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In this short educational video, John Koman explains how to maintain fruit crops with simple, but effective water conservation techniques. John and his wife Patti own the White Dove Farm in Santa Paula, a small town and agricultural hub in Southern California. Situated about 15 miles from the Pacific Ocean, the farm cultivates passion fruit, a few avocado and lemon varieties, and guavas.

Santa Paula’s climate is particularly good for growing passion fruit, with cool winters and rich soil. This is another reason that John’s crops do not require as much water — the adobe underneath his land has a sponge-like quality. At White Dove, the strategy is to use half the typical amount of water to produce twice as much fruit. To achieve this, the farmers plant crops next to each other in an alternating pattern, also known as interplanting. Generally, a farmer will plant similar crops together, but Koman spaces his passion fruit vines and avocado trees in a way that allows them to survive on the same amount of water.

Another water conservation strategy is to place a one-gallon can over a sprinkler, which limits its watering to the small area near each plant. This ensures that only the plant receives water, and far less weeds will grow on the surrounding land. The FruitGuys recognizes that John and Patti’s community farm is a like-minded business, doing what it can to sustain a healthy environment and grow quality, tasty fruit at the community level. By supporting White Dove, it feels great to know that at least 10 acres of nutrient-rich, valuable land will not be tarnished with the usual “slash and burn” farming methods.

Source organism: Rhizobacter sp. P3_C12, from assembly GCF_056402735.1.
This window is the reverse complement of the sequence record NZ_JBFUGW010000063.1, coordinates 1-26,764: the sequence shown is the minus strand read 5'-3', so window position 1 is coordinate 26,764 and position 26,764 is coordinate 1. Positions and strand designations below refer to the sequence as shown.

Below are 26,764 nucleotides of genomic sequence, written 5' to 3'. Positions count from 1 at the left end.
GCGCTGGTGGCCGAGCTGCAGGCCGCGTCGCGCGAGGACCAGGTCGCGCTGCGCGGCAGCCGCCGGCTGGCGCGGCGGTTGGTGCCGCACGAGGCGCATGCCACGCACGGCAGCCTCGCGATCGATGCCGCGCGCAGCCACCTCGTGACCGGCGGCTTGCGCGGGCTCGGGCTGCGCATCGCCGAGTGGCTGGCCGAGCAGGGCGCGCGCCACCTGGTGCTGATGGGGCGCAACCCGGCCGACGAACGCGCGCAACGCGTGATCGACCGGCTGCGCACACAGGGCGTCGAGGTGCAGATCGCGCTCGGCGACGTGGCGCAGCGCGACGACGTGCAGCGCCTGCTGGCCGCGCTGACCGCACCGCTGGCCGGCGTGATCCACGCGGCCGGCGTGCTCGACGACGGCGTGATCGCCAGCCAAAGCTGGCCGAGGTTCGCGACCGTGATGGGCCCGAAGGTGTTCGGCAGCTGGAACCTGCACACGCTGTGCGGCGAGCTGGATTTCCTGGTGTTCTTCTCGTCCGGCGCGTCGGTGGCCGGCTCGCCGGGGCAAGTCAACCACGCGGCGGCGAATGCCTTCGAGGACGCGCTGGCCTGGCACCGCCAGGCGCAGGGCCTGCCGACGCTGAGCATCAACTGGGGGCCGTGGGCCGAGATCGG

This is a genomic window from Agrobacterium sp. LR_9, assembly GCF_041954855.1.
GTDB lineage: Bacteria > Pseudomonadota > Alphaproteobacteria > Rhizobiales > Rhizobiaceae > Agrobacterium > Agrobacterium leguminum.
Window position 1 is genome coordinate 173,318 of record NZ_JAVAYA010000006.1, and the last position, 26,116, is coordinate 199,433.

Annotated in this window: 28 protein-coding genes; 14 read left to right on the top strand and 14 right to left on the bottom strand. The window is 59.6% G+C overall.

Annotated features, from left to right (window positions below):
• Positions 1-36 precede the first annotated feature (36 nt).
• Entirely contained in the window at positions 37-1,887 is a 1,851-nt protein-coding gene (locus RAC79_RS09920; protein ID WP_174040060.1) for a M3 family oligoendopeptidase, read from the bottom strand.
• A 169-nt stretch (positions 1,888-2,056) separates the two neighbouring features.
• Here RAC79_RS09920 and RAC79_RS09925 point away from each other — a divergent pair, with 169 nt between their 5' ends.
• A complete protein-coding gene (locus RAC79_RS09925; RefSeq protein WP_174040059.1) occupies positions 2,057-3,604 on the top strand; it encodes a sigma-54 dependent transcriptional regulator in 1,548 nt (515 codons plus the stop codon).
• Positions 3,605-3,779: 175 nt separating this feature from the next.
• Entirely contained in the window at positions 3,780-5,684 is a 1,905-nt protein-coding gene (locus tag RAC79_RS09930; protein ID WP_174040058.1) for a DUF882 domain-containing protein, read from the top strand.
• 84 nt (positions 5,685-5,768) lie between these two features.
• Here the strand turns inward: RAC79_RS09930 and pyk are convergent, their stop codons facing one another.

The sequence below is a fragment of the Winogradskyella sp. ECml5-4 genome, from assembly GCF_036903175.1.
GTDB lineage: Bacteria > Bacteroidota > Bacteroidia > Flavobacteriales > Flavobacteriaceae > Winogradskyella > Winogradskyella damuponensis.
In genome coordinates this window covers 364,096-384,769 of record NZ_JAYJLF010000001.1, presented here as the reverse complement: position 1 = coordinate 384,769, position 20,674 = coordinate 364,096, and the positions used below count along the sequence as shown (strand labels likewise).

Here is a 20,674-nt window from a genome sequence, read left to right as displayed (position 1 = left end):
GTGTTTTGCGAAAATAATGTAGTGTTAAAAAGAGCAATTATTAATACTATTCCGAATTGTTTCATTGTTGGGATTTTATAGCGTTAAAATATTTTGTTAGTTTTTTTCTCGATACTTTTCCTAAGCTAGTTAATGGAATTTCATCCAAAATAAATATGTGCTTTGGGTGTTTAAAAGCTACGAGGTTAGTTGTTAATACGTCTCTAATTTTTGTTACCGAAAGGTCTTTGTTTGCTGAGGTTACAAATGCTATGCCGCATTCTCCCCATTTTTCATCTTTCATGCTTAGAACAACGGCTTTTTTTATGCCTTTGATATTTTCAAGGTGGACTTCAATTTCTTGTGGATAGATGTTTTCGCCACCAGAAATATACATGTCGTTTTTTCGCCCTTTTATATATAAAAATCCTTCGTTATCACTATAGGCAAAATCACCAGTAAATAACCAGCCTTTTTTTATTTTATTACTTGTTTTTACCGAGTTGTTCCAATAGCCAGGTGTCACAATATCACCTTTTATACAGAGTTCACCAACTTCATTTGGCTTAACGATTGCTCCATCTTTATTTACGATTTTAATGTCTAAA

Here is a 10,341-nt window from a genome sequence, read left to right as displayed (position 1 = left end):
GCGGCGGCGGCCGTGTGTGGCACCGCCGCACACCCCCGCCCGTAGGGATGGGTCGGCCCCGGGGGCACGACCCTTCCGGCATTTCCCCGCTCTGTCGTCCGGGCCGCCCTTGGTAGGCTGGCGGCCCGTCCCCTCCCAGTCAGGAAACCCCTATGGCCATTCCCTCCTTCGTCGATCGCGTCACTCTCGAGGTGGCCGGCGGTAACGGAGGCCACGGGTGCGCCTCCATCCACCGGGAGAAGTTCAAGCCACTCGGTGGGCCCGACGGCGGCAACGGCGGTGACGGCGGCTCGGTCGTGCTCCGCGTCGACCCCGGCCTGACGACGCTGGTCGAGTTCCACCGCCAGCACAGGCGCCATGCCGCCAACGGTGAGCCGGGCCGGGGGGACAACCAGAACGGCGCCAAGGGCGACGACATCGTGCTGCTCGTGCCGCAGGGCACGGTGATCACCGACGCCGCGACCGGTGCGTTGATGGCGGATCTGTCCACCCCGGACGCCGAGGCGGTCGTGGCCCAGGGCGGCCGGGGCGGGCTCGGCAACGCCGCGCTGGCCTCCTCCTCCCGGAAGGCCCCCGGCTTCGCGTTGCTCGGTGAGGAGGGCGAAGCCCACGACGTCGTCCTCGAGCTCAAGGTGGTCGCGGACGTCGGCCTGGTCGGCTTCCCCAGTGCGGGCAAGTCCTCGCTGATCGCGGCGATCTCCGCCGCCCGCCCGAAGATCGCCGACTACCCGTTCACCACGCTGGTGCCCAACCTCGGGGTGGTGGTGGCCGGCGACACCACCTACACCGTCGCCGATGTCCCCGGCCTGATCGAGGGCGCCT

Just to the east of John’s primary crops, there are three acres of lemon trees that haven’t been watered in three years, but they’re still surviving and producing fruit. By not watering these trees for that long, a substantial amount of water can be saved. Again, this is mostly due to the four-foot layer of adobe that John and Patti’s farm rests on. Underneath the adobe is a huge section of sand, which stores water until the plants need it. So long as the plants’ roots make it through the adobe, this natural, underground reservoir system is the perfect way to use water efficiently. It’s clear that White Dove Farm is serious about water conservation.

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